The amount of salt used at the proving grounds was as much as 7,430 tons in the 1990s, compared with the 13,800 tons used for the whole of Livingston County, according to the suit.
4th Gear: VW Aims To Turnaround EVs Quicker
Volkswagen, still reeling from the disastrous Dieselgate scandal, is trying to push out a new fleet of electric cars. The company said this week that it’s planning to accelerate that effort, thanks to a boost of profits from sport-utility vehicles.
The namesake VW brand will initially develop five all-electric models, taking on Tesla Inc. with its coming I.D. vehicle range, it said Thursday at a press conference at its headquarters in Wolfsburg. The push will be aided by rising profit margins, which are now targeted to reach between 4 percent and 5 percent of sales in 2020, up from a previous estimate of at least 4 percent.
“We will further accelerate the realignment of Volkswagen, continue the worldwide model and electric offensive and work hard on costs,” VW brand chief Herbert Diess said in the statement. “We know which challenges still lie ahead of us.”
The planned total investment is around $27 billion, notes Bloomberg. If anything, it’s a surefire sign the electric vehicle market’s going to be crowded in the next few years. I really, really think they’re serious about making the Microbus again.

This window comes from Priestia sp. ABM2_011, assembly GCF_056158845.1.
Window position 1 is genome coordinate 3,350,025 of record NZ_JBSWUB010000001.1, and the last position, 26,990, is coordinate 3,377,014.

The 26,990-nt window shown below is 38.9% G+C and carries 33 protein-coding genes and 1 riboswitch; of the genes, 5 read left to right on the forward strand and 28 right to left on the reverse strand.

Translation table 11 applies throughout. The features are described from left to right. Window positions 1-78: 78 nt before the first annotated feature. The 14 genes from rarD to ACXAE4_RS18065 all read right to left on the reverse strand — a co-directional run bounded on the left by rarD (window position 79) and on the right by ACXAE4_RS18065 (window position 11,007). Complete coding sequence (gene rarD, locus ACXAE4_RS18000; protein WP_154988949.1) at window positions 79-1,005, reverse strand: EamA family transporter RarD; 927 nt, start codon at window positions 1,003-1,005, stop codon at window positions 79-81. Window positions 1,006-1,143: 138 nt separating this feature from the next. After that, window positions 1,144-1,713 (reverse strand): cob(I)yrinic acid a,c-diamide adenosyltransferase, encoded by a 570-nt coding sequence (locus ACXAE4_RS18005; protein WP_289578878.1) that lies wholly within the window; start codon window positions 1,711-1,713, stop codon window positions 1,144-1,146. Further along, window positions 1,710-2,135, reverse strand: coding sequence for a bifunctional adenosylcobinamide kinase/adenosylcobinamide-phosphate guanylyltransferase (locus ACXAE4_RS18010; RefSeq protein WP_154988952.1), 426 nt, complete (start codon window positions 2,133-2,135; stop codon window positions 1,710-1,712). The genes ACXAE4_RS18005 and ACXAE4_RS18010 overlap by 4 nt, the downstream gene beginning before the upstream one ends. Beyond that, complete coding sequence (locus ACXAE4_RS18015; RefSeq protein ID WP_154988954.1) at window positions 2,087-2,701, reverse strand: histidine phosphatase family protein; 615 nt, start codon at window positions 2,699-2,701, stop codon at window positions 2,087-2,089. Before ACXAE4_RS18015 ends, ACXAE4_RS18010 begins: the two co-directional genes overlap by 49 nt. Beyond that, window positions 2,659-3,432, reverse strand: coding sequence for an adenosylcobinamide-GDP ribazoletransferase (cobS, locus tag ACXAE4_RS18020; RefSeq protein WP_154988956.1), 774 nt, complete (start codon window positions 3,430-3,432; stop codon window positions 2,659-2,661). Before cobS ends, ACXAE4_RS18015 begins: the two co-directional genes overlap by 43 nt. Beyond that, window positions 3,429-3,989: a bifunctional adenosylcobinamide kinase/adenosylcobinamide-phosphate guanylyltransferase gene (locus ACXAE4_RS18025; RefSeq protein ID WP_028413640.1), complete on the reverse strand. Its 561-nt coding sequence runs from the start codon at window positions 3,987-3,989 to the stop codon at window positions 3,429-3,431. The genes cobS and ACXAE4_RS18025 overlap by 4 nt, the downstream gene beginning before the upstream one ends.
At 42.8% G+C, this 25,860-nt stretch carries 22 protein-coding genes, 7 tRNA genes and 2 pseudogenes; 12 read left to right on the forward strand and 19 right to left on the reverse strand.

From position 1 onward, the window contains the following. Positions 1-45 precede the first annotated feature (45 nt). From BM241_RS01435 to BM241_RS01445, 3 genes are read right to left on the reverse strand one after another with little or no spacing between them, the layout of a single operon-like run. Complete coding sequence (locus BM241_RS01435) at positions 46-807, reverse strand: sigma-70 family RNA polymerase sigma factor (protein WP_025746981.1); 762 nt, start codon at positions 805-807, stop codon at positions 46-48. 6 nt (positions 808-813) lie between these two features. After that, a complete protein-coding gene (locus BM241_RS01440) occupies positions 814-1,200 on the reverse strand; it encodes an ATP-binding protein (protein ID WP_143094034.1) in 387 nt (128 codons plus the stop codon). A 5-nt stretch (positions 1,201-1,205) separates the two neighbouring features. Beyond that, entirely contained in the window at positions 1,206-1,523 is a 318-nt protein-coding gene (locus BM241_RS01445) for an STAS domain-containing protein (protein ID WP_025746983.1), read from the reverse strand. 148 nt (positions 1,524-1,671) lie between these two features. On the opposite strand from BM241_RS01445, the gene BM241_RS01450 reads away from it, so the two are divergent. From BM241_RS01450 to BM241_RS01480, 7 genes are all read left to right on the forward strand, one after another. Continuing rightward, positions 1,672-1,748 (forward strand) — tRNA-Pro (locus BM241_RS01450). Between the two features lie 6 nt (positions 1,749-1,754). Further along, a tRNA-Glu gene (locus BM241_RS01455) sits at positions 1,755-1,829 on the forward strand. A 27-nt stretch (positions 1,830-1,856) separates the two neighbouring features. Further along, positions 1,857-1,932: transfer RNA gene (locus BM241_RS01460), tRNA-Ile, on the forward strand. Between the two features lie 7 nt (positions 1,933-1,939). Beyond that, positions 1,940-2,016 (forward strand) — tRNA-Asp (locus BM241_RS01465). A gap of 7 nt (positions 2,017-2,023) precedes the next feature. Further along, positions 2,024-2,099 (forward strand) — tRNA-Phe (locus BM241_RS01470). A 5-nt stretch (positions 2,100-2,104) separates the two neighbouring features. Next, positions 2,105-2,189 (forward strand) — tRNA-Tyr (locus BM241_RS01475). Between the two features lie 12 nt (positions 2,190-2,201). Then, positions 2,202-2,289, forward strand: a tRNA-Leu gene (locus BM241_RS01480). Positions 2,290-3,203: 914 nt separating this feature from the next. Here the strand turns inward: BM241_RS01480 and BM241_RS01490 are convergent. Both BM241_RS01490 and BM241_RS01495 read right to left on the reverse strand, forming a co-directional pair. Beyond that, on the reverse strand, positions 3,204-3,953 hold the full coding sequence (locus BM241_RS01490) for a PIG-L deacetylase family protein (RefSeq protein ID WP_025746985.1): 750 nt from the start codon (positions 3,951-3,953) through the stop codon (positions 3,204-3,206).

5th Gear: Nissan Sues India
Nissan Motor is trying to recoup more than $770 million from India in a new dispute over unpaid state incentives, reports Reuters, over an agreement that dates back nearly a decade.
Here’s more from Reuters:
In a legal notice sent to Prime Minister Narendra Modi last year, Nissan sought payment of incentives due from the Tamil Nadu government as part of a 2008 agreement to set up a car manufacturing plant in the southern state.
According to the notice, Nissan said repeated requests to state officials for the payment, due in 2015, were overlooked and even a plea by the company’s chairman, Carlos Ghosn, to Modi in March of last year seeking federal assistance did not yield any results.
Incentives are a big deal when it comes to building factories! You better believe it.
Reverse: You Might Be Familiar With This
Neutral: Metal Shortage
It’s an interesting topic—that automakers could be pouring a ton of money into electric vehicles, and there might not be enough minerals to support the demand. Do you think the suburbs could save the day here?